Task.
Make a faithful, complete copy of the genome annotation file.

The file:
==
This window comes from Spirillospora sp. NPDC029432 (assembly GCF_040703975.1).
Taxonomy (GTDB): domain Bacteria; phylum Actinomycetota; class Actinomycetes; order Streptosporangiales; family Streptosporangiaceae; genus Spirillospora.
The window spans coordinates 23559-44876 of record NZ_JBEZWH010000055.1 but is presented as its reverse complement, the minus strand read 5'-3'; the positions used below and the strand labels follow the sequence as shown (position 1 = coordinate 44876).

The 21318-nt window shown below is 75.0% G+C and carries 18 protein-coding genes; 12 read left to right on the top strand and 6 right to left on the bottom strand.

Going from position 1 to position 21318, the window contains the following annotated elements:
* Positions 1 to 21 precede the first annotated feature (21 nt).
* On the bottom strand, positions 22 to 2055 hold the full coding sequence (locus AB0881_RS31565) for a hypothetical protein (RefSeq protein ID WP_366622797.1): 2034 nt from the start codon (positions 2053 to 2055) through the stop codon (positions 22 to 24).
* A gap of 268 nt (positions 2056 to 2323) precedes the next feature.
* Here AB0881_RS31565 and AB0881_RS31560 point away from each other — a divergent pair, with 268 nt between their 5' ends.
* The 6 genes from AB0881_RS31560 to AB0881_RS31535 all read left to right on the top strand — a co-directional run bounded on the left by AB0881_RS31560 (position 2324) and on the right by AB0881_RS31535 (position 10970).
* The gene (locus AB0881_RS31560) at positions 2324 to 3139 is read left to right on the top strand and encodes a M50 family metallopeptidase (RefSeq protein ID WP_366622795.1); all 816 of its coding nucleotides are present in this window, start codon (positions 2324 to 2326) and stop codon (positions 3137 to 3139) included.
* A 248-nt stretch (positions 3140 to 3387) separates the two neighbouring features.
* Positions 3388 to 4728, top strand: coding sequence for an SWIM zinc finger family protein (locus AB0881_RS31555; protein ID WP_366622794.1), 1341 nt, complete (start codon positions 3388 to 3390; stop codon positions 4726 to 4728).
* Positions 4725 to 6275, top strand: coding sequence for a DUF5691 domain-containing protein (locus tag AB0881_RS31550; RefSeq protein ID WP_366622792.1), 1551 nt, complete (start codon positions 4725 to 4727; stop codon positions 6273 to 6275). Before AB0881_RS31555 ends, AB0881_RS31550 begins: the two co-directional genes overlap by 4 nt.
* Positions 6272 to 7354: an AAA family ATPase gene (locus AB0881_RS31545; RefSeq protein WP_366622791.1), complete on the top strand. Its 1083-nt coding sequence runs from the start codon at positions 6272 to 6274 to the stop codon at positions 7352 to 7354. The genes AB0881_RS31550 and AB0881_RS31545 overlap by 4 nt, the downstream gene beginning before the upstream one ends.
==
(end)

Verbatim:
This window comes from Spirillospora sp. NPDC029432 (assembly GCF_040703975.1).
Taxonomy (GTDB): domain Bacteria; phylum Actinomycetota; class Actinomycetes; order Streptosporangiales; family Streptosporangiaceae; genus Spirillospora.
The window spans coordinates 23559-44876 of record NZ_JBEZWH010000055.1 but is presented as its reverse complement, the minus strand read 5'-3'; the positions used below and the strand labels follow the sequence as shown (position 1 = coordinate 44876).

The 21318-nt window shown below is 75.0% G+C and carries 18 protein-coding genes; 12 read left to right on the top strand and 6 right to left on the bottom strand.

Going from position 1 to position 21318, the window contains the following annotated elements:
* Positions 1 to 21 precede the first annotated feature (21 nt).
* On the bottom strand, positions 22 to 2055 hold the full coding sequence (locus AB0881_RS31565) for a hypothetical protein (RefSeq protein ID WP_366622797.1): 2034 nt from the start codon (positions 2053 to 2055) through the stop codon (positions 22 to 24).
* A gap of 268 nt (positions 2056 to 2323) precedes the next feature.
* Here AB0881_RS31565 and AB0881_RS31560 point away from each other — a divergent pair, with 268 nt between their 5' ends.
* The 6 genes from AB0881_RS31560 to AB0881_RS31535 all read left to right on the top strand — a co-directional run bounded on the left by AB0881_RS31560 (position 2324) and on the right by AB0881_RS31535 (position 10970).
* The gene (locus AB0881_RS31560) at positions 2324 to 3139 is read left to right on the top strand and encodes a M50 family metallopeptidase (RefSeq protein ID WP_366622795.1); all 816 of its coding nucleotides are present in this window, start codon (positions 2324 to 2326) and stop codon (positions 3137 to 3139) included.
* A 248-nt stretch (positions 3140 to 3387) separates the two neighbouring features.
* Positions 3388 to 4728, top strand: coding sequence for an SWIM zinc finger family protein (locus AB0881_RS31555; protein ID WP_366622794.1), 1341 nt, complete (start codon positions 3388 to 3390; stop codon positions 4726 to 4728).
* Positions 4725 to 6275, top strand: coding sequence for a DUF5691 domain-containing protein (locus tag AB0881_RS31550; RefSeq protein ID WP_366622792.1), 1551 nt, complete (start codon positions 4725 to 4727; stop codon positions 6273 to 6275). Before AB0881_RS31555 ends, AB0881_RS31550 begins: the two co-directional genes overlap by 4 nt.
* Positions 6272 to 7354: an AAA family ATPase gene (locus AB0881_RS31545; RefSeq protein WP_366622791.1), complete on the top strand. Its 1083-nt coding sequence runs from the start codon at positions 6272 to 6274 to the stop codon at positions 7352 to 7354. The genes AB0881_RS31550 and AB0881_RS31545 overlap by 4 nt, the downstream gene beginning before the upstream one ends.